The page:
Contrast that with the woman he saved, Simplicity, who is obviously very wealthy but is terrified of being found by her husband and has no control over any aspect of her life.  Until she realizes that she can control her own life and sets about doing so.  And this is another thing that I love about Terry Pratchett.  He is a feminist.  While I wasn't a huge fan of the whole "Simplicity and Dodger fall in love because he saved her life and she is beautiful" storyline, Simplicity herself was very self-confident in the time we spent with her.

Hand-in-hand with Pratchett's descriptions of Victorian life is his clear respect for Charles Dickens.  I admit that I usually think of Dickens as a very prose-y man who said in ten words what everyone else said in two.  But here, he shines as a reporter determined to bring public attention to the London underworld, bullying MPs and taking tours of the sewers and making up stories.  He was actually quite fun and I can see that when I next read a Dickens book, I will focus much more on the underlying commentary about economic inequality than on the wordiness.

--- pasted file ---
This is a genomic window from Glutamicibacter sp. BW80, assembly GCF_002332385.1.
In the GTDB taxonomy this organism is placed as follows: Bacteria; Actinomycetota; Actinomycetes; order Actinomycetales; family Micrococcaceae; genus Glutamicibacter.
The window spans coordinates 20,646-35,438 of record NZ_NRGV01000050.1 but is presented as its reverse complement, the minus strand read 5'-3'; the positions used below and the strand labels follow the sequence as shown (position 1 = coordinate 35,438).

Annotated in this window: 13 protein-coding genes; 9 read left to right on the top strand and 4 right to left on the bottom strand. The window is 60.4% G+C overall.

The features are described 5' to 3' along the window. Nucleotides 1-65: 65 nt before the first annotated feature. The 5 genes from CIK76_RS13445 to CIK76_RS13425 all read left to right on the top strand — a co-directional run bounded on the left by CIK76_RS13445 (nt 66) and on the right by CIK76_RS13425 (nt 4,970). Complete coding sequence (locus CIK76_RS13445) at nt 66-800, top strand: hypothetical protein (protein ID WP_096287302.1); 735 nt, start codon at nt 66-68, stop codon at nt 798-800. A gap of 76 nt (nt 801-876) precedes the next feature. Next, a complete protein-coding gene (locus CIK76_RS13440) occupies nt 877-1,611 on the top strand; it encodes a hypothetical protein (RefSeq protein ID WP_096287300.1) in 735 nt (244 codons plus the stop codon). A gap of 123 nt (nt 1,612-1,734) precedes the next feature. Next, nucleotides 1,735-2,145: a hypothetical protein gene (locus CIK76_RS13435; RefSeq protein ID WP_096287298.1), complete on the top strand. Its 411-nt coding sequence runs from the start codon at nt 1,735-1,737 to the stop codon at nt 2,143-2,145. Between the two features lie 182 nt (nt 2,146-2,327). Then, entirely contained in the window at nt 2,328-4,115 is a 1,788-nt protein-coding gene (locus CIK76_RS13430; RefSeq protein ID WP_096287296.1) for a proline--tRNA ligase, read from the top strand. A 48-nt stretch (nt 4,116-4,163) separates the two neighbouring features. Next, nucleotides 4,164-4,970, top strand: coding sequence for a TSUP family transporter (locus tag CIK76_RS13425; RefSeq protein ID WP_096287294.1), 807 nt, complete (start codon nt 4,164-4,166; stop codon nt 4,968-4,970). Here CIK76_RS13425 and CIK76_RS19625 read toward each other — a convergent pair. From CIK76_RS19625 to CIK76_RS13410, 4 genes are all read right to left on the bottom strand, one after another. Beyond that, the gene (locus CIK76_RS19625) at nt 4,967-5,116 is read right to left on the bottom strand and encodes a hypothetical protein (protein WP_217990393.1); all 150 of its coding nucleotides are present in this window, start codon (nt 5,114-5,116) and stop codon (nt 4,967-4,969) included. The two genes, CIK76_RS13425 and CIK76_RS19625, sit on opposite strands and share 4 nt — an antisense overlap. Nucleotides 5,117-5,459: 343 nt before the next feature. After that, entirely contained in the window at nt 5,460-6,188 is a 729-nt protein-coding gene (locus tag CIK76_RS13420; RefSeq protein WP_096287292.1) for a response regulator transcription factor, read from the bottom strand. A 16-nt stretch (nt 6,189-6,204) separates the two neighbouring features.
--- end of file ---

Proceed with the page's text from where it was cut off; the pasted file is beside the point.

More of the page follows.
I know this is unfair, but I couldn't help but wish that this book was set in Discworld.  Dodger knows the streets of London so well and interacts with so many varied characters, but I just kept comparing him to Commander Vimes and he just kept coming up short.  Dodger is charismatic and fun and he spends the entire book determined to help Simplicity.  I appreciate all those things.  But he didn't struggle with decisions, really- he knew what he wanted to do and he did it.  Whereas Vimes (and even the characters that populate Pratchett's Nation) struggles a lot with his decisions, every step of the way.  The world to Dodger just didn't seem as complex or nuanced, even though he has been through so much in his short life.  I just felt distanced from him and consequently from the whole story, and I did not love this story nearly as much as I love Pratchett's other books geared to young adults.  Perhaps because there is no magic?  I do so love the way Pratchett uses magic in his stories.  Whatever the reason, I think if you are coming new to Pratchett as a teen, you should start with the Tiffany Aching series instead.